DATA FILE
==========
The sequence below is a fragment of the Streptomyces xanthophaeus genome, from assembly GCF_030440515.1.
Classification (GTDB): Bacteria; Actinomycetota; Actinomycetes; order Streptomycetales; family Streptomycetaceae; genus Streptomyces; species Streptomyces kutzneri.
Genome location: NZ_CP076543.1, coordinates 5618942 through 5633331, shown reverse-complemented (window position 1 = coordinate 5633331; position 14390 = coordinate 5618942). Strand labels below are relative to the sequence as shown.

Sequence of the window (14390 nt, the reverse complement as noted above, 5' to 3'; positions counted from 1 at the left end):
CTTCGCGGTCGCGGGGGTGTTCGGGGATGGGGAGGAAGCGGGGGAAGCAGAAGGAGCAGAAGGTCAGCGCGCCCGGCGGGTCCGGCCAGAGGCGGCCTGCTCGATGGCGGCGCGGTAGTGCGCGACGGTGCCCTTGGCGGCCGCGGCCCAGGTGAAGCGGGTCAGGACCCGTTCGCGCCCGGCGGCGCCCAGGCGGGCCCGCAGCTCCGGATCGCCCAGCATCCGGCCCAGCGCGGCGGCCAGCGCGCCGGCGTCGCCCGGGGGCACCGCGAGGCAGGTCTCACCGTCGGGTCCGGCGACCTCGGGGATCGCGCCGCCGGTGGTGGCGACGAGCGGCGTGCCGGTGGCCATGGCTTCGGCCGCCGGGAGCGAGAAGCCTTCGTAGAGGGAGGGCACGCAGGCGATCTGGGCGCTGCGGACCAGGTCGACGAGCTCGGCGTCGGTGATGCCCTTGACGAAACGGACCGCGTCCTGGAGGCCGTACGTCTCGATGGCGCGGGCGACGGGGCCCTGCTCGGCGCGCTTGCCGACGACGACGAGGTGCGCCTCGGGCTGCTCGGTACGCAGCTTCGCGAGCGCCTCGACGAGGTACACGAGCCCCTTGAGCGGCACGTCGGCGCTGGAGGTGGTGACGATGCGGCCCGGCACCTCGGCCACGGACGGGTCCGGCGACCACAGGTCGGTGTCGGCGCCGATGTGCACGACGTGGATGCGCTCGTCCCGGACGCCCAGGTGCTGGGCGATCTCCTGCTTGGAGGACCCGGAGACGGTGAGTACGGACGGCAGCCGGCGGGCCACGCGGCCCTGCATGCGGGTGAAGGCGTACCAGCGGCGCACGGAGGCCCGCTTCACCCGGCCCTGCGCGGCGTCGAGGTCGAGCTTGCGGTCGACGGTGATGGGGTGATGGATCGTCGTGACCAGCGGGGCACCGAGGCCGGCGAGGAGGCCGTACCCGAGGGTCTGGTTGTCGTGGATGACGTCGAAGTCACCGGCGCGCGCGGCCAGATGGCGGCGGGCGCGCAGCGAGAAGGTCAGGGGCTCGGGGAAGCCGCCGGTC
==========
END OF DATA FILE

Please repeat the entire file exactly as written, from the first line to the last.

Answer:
The sequence below is a fragment of the Streptomyces xanthophaeus genome, from assembly GCF_030440515.1.
Classification (GTDB): Bacteria; Actinomycetota; Actinomycetes; order Streptomycetales; family Streptomycetaceae; genus Streptomyces; species Streptomyces kutzneri.
Genome location: NZ_CP076543.1, coordinates 5618942 through 5633331, shown reverse-complemented (window position 1 = coordinate 5633331; position 14390 = coordinate 5618942). Strand labels below are relative to the sequence as shown.

Sequence of the window (14390 nt, the reverse complement as noted above, 5' to 3'; positions counted from 1 at the left end):
CTTCGCGGTCGCGGGGGTGTTCGGGGATGGGGAGGAAGCGGGGGAAGCAGAAGGAGCAGAAGGTCAGCGCGCCCGGCGGGTCCGGCCAGAGGCGGCCTGCTCGATGGCGGCGCGGTAGTGCGCGACGGTGCCCTTGGCGGCCGCGGCCCAGGTGAAGCGGGTCAGGACCCGTTCGCGCCCGGCGGCGCCCAGGCGGGCCCGCAGCTCCGGATCGCCCAGCATCCGGCCCAGCGCGGCGGCCAGCGCGCCGGCGTCGCCCGGGGGCACCGCGAGGCAGGTCTCACCGTCGGGTCCGGCGACCTCGGGGATCGCGCCGCCGGTGGTGGCGACGAGCGGCGTGCCGGTGGCCATGGCTTCGGCCGCCGGGAGCGAGAAGCCTTCGTAGAGGGAGGGCACGCAGGCGATCTGGGCGCTGCGGACCAGGTCGACGAGCTCGGCGTCGGTGATGCCCTTGACGAAACGGACCGCGTCCTGGAGGCCGTACGTCTCGATGGCGCGGGCGACGGGGCCCTGCTCGGCGCGCTTGCCGACGACGACGAGGTGCGCCTCGGGCTGCTCGGTACGCAGCTTCGCGAGCGCCTCGACGAGGTACACGAGCCCCTTGAGCGGCACGTCGGCGCTGGAGGTGGTGACGATGCGGCCCGGCACCTCGGCCACGGACGGGTCCGGCGACCACAGGTCGGTGTCGGCGCCGATGTGCACGACGTGGATGCGCTCGTCCCGGACGCCCAGGTGCTGGGCGATCTCCTGCTTGGAGGACCCGGAGACGGTGAGTACGGACGGCAGCCGGCGGGCCACGCGGCCCTGCATGCGGGTGAAGGCGTACCAGCGGCGCACGGAGGCCCGCTTCACCCGGCCCTGCGCGGCGTCGAGGTCGAGCTTGCGGTCGACGGTGATGGGGTGATGGATCGTCGTGACCAGCGGGGCACCGAGGCCGGCGAGGAGGCCGTACCCGAGGGTCTGGTTGTCGTGGATGACGTCGAAGTCACCGGCGCGCGCGGCCAGATGGCGGCGGGCGCGCAGCGAGAAGGTCAGGGGCTCGGGGAAGCCGCCGGTC